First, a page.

May 09

Mets Go For The Throat; Dillon Gee Gets Crack

The Mets have won 17 games this young season, ten of the come-from-behind variety and seven by one run. They have won six series, sweeping two. They go for the sweep today in Philadelphia.

Doing so will represent another step in their development. Contending teams close out games and close out series. Winning a series winning two of three is great, but sweeping is better.

Sweeping represents a sense of dominance and reinforces confidence. I know what you’re thinking; I’m being greedy. Maybe so, but doesn’t that signify a new attitude about this team?

Today it’s Dillon Gee going, and twice now Terry Collins let him pitch out of trouble when he was on the ropes. That demonstrates confidence, something you rarely saw Jerry Manuel give his pitchers.

I mention that not to rip Manuel as that would be piling on. I do say it to show the difference in attitude and culture between Manuel and Collins.

Manuel came on strong at first, taking out Jose Reyes in his first game. He then regressed, taking an unequal approach in dealing with players and afraid to be forceful with the deadwood. Then again, in all fairness, that message – in dealing with Oliver Perez and Luis Castillo – came from up top.

Things are different now. The Mets are infusing themselves with young, homegrown talent. You don’t often see guys not running out ground balls. There are occasional fundamental lapses, but they aren’t as frequent. That explains in part the winning.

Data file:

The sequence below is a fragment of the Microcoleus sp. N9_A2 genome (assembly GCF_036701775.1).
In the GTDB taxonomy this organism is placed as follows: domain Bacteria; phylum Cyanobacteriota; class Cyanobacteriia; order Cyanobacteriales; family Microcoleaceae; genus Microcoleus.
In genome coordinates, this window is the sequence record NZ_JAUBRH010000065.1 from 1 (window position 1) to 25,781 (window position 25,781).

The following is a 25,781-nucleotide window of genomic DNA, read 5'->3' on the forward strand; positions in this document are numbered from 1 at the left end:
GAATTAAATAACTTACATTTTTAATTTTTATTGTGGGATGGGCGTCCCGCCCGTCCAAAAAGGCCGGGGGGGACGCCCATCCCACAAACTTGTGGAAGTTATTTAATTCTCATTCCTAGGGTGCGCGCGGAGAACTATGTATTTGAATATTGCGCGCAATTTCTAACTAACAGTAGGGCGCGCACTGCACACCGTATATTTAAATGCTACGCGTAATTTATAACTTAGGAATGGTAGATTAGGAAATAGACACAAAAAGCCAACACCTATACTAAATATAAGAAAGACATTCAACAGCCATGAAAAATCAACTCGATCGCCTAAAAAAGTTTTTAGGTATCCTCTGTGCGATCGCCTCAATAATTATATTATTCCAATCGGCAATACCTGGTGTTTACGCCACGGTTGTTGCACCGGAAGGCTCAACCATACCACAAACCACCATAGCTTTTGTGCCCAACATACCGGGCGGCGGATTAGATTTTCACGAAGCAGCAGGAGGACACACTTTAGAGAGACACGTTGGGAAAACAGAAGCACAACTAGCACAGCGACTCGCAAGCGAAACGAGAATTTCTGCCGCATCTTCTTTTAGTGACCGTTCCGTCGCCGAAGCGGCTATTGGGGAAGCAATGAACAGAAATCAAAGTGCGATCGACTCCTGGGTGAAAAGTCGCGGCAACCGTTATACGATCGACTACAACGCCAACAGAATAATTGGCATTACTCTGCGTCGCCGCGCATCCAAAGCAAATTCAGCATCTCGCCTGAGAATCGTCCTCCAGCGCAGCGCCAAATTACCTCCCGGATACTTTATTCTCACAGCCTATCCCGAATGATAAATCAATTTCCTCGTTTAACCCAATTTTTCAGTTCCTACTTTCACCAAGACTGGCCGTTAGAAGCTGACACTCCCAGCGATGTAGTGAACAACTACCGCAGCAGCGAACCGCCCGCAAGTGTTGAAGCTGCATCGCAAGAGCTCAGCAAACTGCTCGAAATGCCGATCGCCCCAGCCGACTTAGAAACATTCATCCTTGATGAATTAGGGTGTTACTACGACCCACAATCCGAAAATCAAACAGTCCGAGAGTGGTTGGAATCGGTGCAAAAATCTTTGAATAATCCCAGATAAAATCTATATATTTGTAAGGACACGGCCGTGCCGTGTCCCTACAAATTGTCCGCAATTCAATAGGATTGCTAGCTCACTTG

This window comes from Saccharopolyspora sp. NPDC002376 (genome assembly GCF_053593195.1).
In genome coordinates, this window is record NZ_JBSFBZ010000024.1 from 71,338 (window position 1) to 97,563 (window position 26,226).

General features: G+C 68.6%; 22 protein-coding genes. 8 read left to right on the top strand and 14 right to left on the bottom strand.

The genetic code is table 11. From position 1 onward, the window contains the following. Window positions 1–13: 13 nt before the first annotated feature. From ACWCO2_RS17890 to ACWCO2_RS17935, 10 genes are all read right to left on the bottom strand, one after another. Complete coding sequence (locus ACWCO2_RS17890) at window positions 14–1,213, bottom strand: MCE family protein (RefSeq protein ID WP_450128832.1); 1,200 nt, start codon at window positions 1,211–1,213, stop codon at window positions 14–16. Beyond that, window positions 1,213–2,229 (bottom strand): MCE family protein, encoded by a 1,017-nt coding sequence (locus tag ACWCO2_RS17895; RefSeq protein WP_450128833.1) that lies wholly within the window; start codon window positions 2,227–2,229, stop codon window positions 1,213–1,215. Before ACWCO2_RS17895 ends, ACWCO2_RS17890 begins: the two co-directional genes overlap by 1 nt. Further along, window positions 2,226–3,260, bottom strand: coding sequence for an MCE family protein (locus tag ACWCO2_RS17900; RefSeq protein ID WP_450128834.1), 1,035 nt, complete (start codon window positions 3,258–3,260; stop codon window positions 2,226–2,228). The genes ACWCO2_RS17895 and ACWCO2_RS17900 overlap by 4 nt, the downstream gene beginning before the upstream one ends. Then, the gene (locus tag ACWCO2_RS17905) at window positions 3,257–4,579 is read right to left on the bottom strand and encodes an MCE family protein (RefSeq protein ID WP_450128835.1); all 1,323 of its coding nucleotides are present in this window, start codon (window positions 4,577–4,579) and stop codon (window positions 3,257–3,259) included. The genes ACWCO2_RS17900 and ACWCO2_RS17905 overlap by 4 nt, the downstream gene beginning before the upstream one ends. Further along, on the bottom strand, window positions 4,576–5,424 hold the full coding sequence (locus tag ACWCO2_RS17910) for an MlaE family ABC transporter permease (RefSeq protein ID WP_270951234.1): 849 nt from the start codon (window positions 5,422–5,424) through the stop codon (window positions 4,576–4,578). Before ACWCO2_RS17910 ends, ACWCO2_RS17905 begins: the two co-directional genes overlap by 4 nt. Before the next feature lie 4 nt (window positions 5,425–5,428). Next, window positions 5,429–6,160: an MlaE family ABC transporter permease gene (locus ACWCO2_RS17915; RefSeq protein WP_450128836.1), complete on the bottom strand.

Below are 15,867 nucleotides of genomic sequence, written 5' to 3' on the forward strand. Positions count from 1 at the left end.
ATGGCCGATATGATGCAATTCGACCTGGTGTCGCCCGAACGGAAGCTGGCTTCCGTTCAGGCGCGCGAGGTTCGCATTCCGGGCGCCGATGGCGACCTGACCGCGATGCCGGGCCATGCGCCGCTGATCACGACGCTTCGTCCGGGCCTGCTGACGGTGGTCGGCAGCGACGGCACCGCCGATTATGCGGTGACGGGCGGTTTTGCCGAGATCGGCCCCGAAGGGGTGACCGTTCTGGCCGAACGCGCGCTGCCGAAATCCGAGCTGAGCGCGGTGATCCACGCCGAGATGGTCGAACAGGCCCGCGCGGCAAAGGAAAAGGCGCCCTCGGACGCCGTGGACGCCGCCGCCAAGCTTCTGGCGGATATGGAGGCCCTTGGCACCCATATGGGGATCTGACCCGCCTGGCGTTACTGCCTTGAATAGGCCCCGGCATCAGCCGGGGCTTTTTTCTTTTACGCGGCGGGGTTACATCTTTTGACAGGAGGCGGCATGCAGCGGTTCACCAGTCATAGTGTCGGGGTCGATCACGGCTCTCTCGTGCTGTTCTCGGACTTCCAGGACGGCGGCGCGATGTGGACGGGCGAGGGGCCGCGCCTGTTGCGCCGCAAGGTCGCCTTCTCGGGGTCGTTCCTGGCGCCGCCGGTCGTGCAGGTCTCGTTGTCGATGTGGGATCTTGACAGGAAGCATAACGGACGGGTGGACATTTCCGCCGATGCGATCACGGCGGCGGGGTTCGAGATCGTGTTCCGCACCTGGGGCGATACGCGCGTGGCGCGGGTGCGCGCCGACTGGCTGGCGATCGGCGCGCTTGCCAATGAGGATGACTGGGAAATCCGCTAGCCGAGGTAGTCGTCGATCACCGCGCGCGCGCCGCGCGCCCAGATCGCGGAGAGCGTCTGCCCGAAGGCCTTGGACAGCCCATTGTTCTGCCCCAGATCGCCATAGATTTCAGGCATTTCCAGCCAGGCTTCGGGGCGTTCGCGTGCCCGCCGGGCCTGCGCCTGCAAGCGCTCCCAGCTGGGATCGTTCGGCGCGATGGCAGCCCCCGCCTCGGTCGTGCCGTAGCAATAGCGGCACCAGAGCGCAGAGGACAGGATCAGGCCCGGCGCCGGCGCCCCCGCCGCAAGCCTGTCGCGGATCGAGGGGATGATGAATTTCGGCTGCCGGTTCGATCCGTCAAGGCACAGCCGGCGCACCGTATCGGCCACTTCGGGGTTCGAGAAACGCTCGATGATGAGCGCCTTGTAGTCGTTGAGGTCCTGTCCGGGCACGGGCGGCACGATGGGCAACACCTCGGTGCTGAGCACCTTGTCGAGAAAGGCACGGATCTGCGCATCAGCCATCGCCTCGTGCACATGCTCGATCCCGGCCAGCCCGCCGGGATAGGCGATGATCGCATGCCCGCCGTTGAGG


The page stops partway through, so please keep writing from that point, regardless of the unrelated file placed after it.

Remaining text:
The Mets haven’t hit this well with two outs in as long as I can remember. The defense from early questions – Daniel Murphy, Lucas Duda and Josh Thole – is better than anticipated, as is the starting pitching.

Something else the Mets have done, and this is another mark of a contender, is winning within the division and beating teams when they are done. They’ve won two series from the struggling Phillies, swept the Braves when they limped out of spring training without Chipper Jones, and swept the Marlins during their slow start.

Things have changed with the 2012, and that includes the expectations. Have yours changed?

 

May 05

Mets Bullpen An Issue

This is why you don’t make declarations during the first week of the season, or for all of April for that matter. The season opened with four straight victories and four strong performances from the bullpen.

After Opening Day, the talking heads as SNY – and that’s not the game broadcasting crew – started pontificating about how the bullpen would be a team strength this season.

Four weeks later, you don’t hear talk like that anymore.